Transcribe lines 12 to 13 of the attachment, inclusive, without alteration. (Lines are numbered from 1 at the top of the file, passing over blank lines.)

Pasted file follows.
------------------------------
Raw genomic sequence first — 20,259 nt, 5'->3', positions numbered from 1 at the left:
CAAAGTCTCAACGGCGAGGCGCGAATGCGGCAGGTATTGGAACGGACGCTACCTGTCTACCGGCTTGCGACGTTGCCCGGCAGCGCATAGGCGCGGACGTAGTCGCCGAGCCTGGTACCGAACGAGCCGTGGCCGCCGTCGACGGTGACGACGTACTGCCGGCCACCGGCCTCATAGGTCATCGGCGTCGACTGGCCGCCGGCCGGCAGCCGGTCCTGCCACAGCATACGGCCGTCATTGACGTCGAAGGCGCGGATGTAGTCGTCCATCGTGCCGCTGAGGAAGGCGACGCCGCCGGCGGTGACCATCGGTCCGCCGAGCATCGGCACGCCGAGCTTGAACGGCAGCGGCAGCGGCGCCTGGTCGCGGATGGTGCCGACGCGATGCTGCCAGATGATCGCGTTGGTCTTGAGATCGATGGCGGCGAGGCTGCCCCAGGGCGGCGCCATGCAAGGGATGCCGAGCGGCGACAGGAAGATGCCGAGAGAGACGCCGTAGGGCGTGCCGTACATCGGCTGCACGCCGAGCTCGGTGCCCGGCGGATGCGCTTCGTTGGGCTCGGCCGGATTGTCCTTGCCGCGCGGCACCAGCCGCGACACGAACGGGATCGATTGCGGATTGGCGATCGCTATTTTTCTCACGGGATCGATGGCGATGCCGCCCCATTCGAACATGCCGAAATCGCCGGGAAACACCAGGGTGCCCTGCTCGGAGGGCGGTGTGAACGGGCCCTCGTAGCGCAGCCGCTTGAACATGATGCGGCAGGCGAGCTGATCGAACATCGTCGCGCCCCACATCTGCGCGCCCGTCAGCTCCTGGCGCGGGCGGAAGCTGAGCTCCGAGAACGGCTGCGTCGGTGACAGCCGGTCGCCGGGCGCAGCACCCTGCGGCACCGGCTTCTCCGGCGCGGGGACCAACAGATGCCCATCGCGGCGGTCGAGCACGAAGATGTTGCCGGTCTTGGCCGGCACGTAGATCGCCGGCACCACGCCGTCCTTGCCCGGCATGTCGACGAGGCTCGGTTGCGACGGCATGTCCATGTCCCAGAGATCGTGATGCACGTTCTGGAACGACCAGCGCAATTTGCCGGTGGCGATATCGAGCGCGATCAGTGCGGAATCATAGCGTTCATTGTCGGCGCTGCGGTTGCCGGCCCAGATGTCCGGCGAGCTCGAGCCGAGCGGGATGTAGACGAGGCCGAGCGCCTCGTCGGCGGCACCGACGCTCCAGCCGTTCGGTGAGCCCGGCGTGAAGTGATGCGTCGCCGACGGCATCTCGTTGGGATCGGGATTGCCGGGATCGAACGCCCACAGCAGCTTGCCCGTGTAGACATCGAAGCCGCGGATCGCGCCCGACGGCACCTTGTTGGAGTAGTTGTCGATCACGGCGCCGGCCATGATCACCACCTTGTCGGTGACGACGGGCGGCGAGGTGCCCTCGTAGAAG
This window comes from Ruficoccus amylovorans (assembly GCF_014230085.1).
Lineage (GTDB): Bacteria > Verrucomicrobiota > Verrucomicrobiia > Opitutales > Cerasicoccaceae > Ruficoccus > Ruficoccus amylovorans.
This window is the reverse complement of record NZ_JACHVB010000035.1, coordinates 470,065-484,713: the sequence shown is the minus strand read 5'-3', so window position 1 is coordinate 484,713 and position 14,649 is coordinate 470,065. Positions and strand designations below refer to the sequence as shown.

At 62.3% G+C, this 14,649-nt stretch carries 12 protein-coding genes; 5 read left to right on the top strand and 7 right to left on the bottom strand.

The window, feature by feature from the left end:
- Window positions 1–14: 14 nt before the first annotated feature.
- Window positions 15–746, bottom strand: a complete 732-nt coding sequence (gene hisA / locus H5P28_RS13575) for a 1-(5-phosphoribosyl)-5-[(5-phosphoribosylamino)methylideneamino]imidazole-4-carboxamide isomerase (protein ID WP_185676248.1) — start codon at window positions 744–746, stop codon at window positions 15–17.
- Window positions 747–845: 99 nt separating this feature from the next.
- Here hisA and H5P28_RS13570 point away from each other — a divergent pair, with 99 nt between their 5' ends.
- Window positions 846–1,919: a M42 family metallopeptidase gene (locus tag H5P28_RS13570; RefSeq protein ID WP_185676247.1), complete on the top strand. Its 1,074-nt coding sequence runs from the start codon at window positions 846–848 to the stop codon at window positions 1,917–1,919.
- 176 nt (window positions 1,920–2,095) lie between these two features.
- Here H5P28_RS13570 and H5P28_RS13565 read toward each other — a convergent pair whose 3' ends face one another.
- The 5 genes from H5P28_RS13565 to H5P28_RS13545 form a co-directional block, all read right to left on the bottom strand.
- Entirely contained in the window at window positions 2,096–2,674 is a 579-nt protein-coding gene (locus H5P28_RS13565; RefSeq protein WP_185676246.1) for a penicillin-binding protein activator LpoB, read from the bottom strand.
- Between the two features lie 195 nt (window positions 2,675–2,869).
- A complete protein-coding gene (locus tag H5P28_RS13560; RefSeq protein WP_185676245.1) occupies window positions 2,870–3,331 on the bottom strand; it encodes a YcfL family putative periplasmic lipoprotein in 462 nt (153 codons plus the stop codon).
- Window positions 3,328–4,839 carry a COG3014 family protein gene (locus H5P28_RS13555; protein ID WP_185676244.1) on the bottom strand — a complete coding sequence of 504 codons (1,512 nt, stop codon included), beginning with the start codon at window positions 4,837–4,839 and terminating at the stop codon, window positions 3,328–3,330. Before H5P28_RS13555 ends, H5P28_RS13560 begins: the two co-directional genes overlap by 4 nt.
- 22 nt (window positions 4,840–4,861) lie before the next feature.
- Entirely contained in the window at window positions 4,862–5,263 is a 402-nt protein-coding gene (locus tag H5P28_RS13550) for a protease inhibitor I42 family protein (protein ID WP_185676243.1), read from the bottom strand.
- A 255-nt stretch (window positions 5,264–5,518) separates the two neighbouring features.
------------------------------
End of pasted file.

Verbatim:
- Window positions 846–1,919: a M42 family metallopeptidase gene (locus tag H5P28_RS13570; RefSeq protein ID WP_185676247.1), complete on the top strand. Its 1,074-nt coding sequence runs from the start codon at window positions 846–848 to the stop codon at window positions 1,917–1,919.
- 176 nt (window positions 1,920–2,095) lie between these two features.